A good tone is one that’s supported by good vocal techniques. As you’ve learned in the previous sections, this means starting with proper breath control and maintaining good singing posture – but if you still struggle with getting a good tone and bringing out the natural quality of your voice, try working with a professional coach.
Since there are many reasons your tone could be suffering, working with a voice coach can help you identify what exactly you need to work on – whether that’s insufficient breathing, a limited range, or understanding how to first attack a note or phrase.
Pitch is the quality that allows us to classify a sound as relatively high or low. It’s determined by the frequency of sound wave vibrations – and knowing how to sing on pitch will set you apart from amateur singers.
While some people have a natural ‘ear’ to hear and match pitches, others may need practice. So, how do you strengthen your pitch-matching abilities? One way to do this is to practice simple aural drills. Aural drills (or ear training) is a music theory study in which musicians learn to identify pitches, intervals, melodies, chords, rhythms, solfeges, and other basic elements of music, just by listening.
Start by playing a note on a piano to find your pitch and sing along. Then, subtly slide your pitch one way and then back to the note. This way, you’ll start training yourself to hear the varying pitches.
If you find yourself singing off pitch right away, just slide up and down your range until you find the note. And remember: it always comes back to technique – for example, if you have a tendency to always fall flat, you may need to work on your breathing technique.
The female voice contains three registers: the chest, middle, and head register. Here, the head register is responsible for the higher notes you create, and you can feel the vibrations of these notes as you sing them by placing your hand on top of your head. The middle register is responsible for singing mixed notes, which come from the mid-region between your head and chest registers. The chest register is responsible for thicker, heavier notes in the lower part of your singing voice.
Men, on the other hand, only have two voice registers – the middle voice for low tones, and falsetto for high notes.
Almost every great singer has found their unique style in a similar way – by copying their heroes.
However, aspiring singers often misinterpret this advice and practice any songs they like, instead of focusing on songs from their favorite singers.
But what’s wrong with that? Well, a huge number of the best songs in music history are performed by one-hit-wonders. Sure, these songs are catchy – but you learn very little about the actual art of singing from them. So, if you want to learn how to sing better, you need to copy good singers, not good songs.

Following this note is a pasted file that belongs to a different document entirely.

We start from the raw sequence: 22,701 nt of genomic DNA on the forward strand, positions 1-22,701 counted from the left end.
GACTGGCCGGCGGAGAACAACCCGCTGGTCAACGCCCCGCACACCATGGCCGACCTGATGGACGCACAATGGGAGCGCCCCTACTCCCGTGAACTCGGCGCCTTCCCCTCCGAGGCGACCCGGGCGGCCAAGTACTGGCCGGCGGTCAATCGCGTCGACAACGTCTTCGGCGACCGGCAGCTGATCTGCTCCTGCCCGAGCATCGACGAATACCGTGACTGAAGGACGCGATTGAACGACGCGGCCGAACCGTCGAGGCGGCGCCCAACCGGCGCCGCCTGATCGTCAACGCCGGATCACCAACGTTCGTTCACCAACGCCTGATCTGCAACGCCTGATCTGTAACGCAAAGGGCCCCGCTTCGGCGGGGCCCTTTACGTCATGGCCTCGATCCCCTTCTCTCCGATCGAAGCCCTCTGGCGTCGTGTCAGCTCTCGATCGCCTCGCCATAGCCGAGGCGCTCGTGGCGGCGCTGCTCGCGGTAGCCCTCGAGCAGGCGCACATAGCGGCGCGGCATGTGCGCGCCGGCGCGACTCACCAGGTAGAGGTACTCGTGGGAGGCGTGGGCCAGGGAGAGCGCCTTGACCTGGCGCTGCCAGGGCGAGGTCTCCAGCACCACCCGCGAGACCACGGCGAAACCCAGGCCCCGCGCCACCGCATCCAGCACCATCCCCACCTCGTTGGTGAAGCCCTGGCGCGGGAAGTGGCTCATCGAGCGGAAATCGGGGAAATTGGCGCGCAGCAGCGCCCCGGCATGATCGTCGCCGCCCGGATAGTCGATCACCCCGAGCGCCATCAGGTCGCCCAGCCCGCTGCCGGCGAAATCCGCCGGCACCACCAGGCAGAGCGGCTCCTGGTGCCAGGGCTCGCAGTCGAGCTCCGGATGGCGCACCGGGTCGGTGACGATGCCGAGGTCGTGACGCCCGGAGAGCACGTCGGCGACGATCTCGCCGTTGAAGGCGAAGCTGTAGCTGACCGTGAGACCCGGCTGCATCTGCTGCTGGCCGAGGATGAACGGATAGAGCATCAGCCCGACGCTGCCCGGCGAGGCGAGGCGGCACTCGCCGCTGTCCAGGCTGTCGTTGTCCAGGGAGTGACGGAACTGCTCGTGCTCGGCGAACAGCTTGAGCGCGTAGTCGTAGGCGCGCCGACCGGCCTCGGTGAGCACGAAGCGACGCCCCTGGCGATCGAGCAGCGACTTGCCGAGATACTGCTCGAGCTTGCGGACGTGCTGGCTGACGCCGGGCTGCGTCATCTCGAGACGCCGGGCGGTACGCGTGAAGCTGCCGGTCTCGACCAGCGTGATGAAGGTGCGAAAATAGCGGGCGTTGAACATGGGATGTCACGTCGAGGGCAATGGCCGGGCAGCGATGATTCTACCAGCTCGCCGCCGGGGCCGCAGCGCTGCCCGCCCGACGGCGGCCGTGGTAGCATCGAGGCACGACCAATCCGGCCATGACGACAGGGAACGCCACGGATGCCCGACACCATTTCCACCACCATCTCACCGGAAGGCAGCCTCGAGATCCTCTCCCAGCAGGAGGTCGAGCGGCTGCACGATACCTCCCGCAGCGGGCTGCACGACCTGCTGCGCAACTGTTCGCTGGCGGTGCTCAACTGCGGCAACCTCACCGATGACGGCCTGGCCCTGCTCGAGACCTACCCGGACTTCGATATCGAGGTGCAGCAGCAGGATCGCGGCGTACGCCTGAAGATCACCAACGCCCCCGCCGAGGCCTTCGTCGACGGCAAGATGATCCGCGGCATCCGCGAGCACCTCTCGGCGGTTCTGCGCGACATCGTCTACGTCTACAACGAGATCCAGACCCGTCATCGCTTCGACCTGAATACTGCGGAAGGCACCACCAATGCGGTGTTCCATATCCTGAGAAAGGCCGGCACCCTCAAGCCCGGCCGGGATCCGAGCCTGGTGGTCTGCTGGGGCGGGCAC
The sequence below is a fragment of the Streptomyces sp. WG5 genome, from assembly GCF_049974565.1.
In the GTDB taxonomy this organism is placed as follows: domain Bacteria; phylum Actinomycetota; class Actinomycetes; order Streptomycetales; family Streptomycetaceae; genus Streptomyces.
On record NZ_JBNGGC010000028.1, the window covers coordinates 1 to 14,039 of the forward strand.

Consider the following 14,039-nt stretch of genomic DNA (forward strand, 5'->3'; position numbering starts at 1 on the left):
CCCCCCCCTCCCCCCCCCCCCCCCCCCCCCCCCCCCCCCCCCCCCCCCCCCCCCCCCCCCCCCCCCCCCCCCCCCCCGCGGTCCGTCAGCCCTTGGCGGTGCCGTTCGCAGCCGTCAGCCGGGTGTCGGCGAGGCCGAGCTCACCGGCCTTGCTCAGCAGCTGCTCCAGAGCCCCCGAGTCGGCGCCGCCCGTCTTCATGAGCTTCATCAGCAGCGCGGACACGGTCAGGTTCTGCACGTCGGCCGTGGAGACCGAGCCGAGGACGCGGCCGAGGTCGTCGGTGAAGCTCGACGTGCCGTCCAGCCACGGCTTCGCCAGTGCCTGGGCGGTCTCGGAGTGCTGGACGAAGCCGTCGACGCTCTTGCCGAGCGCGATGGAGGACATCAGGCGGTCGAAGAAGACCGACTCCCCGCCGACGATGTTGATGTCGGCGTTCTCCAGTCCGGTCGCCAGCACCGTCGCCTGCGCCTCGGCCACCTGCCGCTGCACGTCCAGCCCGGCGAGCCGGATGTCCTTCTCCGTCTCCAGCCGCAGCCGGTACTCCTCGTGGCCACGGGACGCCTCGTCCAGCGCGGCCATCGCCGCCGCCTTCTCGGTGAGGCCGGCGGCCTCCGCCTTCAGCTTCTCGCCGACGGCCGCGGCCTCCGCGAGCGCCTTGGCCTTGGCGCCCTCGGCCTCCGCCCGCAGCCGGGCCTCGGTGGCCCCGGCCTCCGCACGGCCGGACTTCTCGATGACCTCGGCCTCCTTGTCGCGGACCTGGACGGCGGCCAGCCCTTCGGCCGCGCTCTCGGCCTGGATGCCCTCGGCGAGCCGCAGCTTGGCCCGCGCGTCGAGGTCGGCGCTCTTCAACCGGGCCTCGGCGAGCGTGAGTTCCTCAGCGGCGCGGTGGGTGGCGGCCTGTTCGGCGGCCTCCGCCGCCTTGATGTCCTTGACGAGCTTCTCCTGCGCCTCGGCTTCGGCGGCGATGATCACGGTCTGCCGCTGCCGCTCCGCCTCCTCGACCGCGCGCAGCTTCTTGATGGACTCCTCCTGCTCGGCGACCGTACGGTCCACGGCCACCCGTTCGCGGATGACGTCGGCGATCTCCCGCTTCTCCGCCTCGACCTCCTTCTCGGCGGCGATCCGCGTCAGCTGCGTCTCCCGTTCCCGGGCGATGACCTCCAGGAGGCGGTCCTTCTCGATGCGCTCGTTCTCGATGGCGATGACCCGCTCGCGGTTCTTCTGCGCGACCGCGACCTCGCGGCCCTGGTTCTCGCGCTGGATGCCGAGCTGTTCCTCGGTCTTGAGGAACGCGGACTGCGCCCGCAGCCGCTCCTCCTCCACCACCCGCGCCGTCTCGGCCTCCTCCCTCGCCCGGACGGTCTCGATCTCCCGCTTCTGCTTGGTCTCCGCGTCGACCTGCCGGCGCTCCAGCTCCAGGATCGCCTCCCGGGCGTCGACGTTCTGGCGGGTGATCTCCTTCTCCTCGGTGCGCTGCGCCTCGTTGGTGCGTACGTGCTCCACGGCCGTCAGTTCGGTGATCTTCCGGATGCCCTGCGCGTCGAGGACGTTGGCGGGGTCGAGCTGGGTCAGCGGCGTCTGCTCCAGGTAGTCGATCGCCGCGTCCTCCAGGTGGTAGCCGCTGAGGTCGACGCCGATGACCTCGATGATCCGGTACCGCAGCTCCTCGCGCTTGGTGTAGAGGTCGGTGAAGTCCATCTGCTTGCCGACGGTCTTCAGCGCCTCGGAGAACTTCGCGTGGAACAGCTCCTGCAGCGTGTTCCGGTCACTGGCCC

A simple hack to achieve this is to make a list of your top ten favorite singers, and choose the ones you want to sound like. Remember, if you’re male, the singers on your list should ideally be male too as you will generally have the same registers. Once you’ve done this…
Once you’ve made a list of the singers you wish to sound like, check whose vocal tendencies you most align with. Chances are that you will only align with maybe half of them – or less. But that’s to be expected, as certain voices are so unique that nobody can copy them.
Then, it’s all about practicing. Every few months, take a step back and evaluate which voices you resonate with the most, and which ones you don’t. If one singer’s style doesn’t seem to align with your own anymore, cross off that name and replace it with a new one. After doing this a few times, you will eventually settle on a list with a good mix of voices that suit you well.
Unlike musical instruments that can be practiced for hours at a time, you can only sing for so long each day before your vocal cords have had enough. For most people, the cutoff is anywhere between 30 minutes and 2 hours – with 1 hour being the average.
The only way to get good at singing is to practice every single day – even if that means only doing short practice sessions.. And when you do, focus on strategic, quality practice and don’t overdo it so you can stay inspired and motivated to continue. Make your practice sessions fun. Create your own warm-ups, try singing with the wrong words, or pretend you have an audience and practice performing like you are on stage.
Be sure to also include vocal warm-ups into your regular routine. Vocal warm-ups are essential for increasing blood flow to your vocal cords – and you don’t even need to sing any lyrics for them to be effective. Humming a song that changes in pitch can also do the trick, and can be used to help you practice your scales as well.
Try practicing your humming. Focus on your accuracy and hit the right pitch for each note. As you hum scales, you should feel a buzzing sensation in your head, then near your eyes and nose, and then in your chest as you hit the low notes.
Remember to never skip a warm up before you start singing. Failure to warm your vocal cords could lead to fatigue and hoarseness, and worst of all: injury.
The more you perform, the more your confidence will grow as a singer. And as you work through these 10 steps to vocal excellence, be sure to check in with a coach to ensure you’re on the right track to making your voice the best it can be. And if in-person lessons aren’t possible for you, don’t worry – you can learn how to sing better with online courses as well!
No matter where your singing journey takes you, remember to breathe deep, have fun, and sing your heart out!
Check out Jayne Norrie’s How to Be Confident in Singing course and learn how to perform with the confidence of a star. In this course, Jayne will help you improve your singing with hands-on training, and exclusive learning materials you can’t get anywhere else.